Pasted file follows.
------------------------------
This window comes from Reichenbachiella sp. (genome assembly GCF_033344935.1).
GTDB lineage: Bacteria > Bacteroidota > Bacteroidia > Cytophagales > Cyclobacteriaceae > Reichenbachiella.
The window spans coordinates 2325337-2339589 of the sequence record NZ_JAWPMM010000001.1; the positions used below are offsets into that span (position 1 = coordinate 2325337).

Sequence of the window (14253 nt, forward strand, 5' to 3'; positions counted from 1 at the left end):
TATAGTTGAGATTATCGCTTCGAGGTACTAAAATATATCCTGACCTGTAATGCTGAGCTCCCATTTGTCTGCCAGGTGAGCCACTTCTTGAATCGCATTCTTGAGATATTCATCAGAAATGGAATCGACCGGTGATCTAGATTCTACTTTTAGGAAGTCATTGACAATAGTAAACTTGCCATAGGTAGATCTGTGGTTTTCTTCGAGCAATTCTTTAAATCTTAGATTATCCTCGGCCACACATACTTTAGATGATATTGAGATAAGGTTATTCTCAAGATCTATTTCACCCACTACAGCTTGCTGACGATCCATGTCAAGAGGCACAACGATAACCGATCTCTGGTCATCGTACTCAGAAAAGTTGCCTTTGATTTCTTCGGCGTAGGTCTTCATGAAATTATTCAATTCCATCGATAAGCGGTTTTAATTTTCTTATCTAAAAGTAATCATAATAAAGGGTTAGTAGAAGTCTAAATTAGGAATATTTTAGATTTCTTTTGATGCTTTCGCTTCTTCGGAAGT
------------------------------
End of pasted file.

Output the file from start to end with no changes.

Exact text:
This window comes from Reichenbachiella sp. (genome assembly GCF_033344935.1).
GTDB lineage: Bacteria > Bacteroidota > Bacteroidia > Cytophagales > Cyclobacteriaceae > Reichenbachiella.
The window spans coordinates 2325337-2339589 of the sequence record NZ_JAWPMM010000001.1; the positions used below are offsets into that span (position 1 = coordinate 2325337).

Sequence of the window (14253 nt, forward strand, 5' to 3'; positions counted from 1 at the left end):
TATAGTTGAGATTATCGCTTCGAGGTACTAAAATATATCCTGACCTGTAATGCTGAGCTCCCATTTGTCTGCCAGGTGAGCCACTTCTTGAATCGCATTCTTGAGATATTCATCAGAAATGGAATCGACCGGTGATCTAGATTCTACTTTTAGGAAGTCATTGACAATAGTAAACTTGCCATAGGTAGATCTGTGGTTTTCTTCGAGCAATTCTTTAAATCTTAGATTATCCTCGGCCACACATACTTTAGATGATATTGAGATAAGGTTATTCTCAAGATCTATTTCACCCACTACAGCTTGCTGACGATCCATGTCAAGAGGCACAACGATAACCGATCTCTGGTCATCGTACTCAGAAAAGTTGCCTTTGATTTCTTCGGCGTAGGTCTTCATGAAATTATTCAATTCCATCGATAAGCGGTTTTAATTTTCTTATCTAAAAGTAATCATAATAAAGGGTTAGTAGAAGTCTAAATTAGGAATATTTTAGATTTCTTTTGATGCTTTCGCTTCTTCGGAAGT